I was toying with the idea of getting a bit extra from my 2011 Chevy Cruze Eco. It's a great car but I think the turbo is being control via the computer and in my opinion, could be a bit better. I was looking at the jet performance stage 1 chips. Would using a chip like this void the mfgr warranty I have with GM? If not, is it worth the money?


3 Answers 3


I'm generally suspicious of get rich quick schemes. I've been holding off on chip-like improvements to my car until I'm really convinced that the software is all there and it's a 2004 model.

On the other hand, remember that even a small turbo motor will benefit from attention to the intake and exhaust components. Remember that the engine is an air pump: if you can improve its ability to pump that air, it will reward you.

Admittedly, changes to intakes and exhausts generally cost more money that popping in a new chip. That said, I'm a sincere advocate that wrenching is more fun than popping in the latest chip. Besides, a better intake and exhaust path will almost certainly mean that the better ECU program (when you get it) will have a more efficient overall system to work with.


Modifications almost always affect the warranty. The warranty is based upon a standard car used in typical circumstances. If you go outside of those (either by modifying things or using the car atypically (like racing it)) then the warranty is in jeopardy. It comes down to how generous the dealer/company happen to be the day that you need work...

That said, chip replacements in general are relatively low risk compared to other modifications, but it does carry risk depending on how aggressive the individual chip is.

  • thats what i figured but I know there are some parts like a few cold air intake kits that claim they won't void the warranty. I think with the way things have been for auto companies, they probably wont be so forgiving. Best if I have them do it or leave it as is. Commented Sep 21, 2011 at 14:55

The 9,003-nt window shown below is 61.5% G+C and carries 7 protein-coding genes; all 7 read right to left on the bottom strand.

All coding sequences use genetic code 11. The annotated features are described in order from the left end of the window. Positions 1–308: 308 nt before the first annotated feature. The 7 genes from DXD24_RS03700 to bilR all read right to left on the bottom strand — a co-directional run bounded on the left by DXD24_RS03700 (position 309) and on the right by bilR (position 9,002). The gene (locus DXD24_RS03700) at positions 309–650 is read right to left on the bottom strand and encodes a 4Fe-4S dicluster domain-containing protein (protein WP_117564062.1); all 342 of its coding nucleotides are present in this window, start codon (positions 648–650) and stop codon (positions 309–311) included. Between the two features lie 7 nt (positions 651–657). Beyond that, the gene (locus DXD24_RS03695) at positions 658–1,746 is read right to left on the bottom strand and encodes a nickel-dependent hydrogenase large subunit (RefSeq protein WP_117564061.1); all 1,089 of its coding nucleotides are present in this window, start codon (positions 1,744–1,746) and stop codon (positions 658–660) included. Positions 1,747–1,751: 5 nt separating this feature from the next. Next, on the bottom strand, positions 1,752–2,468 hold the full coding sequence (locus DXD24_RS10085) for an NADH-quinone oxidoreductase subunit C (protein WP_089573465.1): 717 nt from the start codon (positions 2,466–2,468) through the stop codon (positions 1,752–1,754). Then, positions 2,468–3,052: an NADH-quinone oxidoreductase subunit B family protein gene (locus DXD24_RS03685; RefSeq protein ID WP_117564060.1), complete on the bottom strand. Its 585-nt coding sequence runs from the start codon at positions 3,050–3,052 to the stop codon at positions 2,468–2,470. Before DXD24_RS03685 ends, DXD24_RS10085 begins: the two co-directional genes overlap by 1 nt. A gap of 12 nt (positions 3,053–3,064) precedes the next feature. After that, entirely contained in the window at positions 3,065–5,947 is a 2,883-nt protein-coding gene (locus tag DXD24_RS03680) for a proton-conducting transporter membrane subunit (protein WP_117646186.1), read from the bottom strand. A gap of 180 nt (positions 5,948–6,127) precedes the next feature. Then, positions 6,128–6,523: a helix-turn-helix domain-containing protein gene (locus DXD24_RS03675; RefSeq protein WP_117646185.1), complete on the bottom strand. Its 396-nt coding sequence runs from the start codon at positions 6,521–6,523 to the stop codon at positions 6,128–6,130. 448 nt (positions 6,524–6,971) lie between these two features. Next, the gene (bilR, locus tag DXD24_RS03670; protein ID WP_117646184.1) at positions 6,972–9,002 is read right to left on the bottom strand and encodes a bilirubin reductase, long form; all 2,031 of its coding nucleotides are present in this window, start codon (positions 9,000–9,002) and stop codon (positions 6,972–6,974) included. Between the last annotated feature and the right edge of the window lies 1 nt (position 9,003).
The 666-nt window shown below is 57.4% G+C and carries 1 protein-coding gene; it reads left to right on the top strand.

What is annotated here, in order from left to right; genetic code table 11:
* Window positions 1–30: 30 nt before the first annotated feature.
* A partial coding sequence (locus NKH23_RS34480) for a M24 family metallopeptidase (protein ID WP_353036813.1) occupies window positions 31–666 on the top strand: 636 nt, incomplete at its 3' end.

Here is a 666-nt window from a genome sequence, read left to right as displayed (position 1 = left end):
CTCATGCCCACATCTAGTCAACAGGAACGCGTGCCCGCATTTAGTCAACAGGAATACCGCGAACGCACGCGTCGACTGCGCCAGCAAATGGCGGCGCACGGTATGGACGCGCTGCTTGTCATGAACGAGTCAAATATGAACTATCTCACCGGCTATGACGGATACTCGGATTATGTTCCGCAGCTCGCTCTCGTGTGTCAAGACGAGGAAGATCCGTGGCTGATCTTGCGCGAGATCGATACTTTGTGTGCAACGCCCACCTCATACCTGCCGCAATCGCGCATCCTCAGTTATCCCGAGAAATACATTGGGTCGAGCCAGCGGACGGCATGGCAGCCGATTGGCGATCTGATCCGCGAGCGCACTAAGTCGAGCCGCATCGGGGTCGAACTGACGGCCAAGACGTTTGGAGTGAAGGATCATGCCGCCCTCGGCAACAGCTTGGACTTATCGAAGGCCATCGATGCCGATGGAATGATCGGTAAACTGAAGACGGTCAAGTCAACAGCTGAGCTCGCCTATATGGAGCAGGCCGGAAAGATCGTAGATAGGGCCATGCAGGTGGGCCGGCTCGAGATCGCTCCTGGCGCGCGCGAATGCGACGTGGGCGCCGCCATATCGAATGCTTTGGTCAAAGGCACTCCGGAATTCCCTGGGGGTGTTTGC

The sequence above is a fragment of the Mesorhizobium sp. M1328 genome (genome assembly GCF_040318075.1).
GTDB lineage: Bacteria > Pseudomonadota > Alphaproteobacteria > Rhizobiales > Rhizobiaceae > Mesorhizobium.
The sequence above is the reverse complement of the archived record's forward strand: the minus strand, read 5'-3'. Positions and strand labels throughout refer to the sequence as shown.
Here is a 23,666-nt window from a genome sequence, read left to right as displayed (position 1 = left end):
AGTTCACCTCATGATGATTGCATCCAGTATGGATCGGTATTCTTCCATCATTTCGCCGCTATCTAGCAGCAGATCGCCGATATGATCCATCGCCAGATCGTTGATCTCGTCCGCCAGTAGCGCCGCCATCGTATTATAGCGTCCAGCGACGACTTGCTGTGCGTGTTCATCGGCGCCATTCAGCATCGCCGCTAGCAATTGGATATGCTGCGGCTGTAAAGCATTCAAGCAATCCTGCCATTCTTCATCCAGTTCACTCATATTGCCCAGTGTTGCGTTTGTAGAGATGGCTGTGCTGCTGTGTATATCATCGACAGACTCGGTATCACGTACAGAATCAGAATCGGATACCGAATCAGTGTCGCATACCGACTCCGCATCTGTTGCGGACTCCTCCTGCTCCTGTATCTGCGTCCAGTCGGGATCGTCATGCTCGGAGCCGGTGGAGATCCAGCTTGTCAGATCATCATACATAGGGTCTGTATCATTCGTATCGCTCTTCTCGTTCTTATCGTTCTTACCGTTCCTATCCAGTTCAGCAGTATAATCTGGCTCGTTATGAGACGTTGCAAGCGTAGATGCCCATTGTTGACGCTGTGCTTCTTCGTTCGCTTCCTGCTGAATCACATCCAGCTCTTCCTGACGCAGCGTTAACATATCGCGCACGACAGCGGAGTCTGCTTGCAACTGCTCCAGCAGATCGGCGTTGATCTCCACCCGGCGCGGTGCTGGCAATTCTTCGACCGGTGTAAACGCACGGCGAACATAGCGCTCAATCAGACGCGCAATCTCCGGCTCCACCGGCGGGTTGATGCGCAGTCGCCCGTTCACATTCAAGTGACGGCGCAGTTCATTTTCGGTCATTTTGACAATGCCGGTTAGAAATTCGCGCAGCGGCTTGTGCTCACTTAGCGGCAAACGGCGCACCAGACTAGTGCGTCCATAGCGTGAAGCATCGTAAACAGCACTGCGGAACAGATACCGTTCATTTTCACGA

• You might want to edit that last sentence: sight unseen, it's hard to say a priori whether a particular chip is low risk. It's certainly low effort but a bad program could result in a blown gasket if it happened to have an excessively lean mixture at higher boost levels.
    – Bob Cross
    Commented Oct 21, 2011 at 17:31
  • 1
    Modified to more appropriately reflect the meaning I intended to convey. :-) Commented Oct 21, 2011 at 18:34
  • My thoughts are much more in line with your new edit.
    – Bob Cross
    Commented Oct 21, 2011 at 19:03

Isn't there a law that says they have to prove your modification is what actually broke the component for them to void the warranty? Just installing a chip won't shouldn't void anything. Call Jet and talk to them, they should know.

  • Certainly not in the UK - here if you haven't told the insurance company the exact detail of all the mods you have made (including chipping) your insurance becomes null and void. They won't tell you this until you try to claim, obviously.
    – Rory Alsop
    Commented Oct 21, 2011 at 20:17

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